The Commonwealth Scientific and Industrial Research Organisation (CSIRO) will begin installing 450 large mirrors, called heliostats, which will eventually reflect the sun on to a 30-metre-high solar tower, generating temperatures of up to 1,000°C.
Compressed air passed through the tower will then expand on being heated and power a 200 kW turbine.
According to the developers, the system, known as a Brayton Cycle, is ideally suited to remote parts of Australia because unlike many other solar thermal power generators no water is required for it to operate.
To maintain a steady supply of power the compressed air can also be heated by a natural gas combustion generator on overcast days.
The heliostats used to reflect the sun are part of an advanced new solar technology developed by CSIRO and manufactured by Central Coast company Performance Engineering Group.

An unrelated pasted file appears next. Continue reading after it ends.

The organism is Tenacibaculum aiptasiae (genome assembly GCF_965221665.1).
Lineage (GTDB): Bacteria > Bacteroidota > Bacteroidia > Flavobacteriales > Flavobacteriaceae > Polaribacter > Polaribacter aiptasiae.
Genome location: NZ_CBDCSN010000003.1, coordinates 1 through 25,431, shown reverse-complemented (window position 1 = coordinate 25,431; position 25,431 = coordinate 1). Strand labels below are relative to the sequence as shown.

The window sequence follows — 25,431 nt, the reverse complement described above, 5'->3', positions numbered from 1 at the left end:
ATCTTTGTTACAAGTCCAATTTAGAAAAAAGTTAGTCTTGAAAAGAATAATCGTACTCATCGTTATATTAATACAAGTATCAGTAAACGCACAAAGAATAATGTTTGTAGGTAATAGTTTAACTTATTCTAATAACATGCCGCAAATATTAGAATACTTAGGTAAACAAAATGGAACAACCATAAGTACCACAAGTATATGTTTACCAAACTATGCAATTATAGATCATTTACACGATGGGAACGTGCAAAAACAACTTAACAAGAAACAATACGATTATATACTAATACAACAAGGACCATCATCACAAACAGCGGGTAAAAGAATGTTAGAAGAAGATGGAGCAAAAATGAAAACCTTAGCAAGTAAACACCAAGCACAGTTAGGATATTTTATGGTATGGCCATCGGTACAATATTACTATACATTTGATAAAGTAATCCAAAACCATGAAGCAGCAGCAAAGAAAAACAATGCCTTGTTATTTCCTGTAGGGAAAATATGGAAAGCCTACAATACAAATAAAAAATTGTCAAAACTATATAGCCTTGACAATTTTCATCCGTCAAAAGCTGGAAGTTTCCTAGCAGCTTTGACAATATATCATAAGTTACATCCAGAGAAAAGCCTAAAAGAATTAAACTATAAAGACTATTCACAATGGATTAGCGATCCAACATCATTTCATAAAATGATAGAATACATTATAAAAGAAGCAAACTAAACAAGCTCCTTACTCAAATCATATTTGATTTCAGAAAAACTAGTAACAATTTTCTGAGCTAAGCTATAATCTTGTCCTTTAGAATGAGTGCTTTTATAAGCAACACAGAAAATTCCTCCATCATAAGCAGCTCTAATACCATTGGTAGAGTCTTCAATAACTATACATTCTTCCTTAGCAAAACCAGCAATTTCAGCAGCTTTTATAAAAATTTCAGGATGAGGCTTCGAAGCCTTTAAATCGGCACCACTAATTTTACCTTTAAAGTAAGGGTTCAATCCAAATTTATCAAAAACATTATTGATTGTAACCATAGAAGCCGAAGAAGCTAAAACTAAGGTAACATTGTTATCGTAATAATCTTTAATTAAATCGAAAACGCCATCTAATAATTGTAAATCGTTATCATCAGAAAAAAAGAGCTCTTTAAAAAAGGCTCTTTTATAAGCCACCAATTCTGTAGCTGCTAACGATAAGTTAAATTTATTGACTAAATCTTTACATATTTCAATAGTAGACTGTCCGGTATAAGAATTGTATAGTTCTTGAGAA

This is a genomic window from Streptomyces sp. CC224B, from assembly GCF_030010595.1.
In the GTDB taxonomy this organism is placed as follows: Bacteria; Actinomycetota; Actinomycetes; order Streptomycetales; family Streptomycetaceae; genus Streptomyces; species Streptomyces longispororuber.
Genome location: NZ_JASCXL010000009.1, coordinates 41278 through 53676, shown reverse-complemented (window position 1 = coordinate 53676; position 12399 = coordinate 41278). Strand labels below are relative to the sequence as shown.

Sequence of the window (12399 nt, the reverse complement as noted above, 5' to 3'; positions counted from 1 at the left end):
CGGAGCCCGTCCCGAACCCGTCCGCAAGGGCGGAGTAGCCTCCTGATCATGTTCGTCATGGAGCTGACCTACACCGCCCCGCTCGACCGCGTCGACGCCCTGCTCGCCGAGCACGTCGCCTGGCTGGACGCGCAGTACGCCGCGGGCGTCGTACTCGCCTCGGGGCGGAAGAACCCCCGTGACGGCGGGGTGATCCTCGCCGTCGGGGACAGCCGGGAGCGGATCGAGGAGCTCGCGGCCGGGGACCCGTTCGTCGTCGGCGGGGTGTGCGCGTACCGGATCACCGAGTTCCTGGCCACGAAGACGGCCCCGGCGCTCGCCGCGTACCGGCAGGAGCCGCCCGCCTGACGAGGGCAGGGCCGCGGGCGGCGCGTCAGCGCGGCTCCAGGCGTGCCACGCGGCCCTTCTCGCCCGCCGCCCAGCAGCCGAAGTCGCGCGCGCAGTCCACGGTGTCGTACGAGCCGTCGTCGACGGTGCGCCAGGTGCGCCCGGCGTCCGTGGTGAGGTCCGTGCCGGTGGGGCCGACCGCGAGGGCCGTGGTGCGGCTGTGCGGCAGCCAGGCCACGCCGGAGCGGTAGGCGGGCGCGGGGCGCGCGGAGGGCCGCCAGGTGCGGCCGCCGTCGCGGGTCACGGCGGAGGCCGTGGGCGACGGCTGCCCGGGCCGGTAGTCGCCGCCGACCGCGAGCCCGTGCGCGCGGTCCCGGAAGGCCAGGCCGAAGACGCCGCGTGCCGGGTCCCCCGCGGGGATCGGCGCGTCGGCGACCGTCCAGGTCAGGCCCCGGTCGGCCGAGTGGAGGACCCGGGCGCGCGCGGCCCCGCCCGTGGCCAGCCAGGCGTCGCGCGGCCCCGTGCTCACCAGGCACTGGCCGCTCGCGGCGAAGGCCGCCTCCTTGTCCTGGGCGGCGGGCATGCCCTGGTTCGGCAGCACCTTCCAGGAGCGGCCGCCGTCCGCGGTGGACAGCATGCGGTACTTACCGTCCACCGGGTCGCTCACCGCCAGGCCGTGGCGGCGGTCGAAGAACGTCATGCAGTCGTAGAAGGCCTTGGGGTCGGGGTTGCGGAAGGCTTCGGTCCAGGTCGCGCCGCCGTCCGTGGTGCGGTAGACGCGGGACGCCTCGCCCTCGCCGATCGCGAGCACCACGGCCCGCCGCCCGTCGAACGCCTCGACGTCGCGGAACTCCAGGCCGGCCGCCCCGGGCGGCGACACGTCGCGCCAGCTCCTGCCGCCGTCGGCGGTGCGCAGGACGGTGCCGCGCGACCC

The mirrors have a special lightweight steel frame that has been created for mass production aimed at the commercial solar market. The design is smaller than many heliostats currently used around the world but has equivalent efficiency, according to the CSIRO.
Funded by a Commonwealth Government Initiative and the Australian Solar Institute, the project is part of a AU$5m collaboration between the CSIRO Energy Transformed Flagship and the Australian National University.
When construction is finished next year the plant will be the largest of its type in the world, covering an area of 4,000 square metres.
By Tom Young, www.businessgreen.com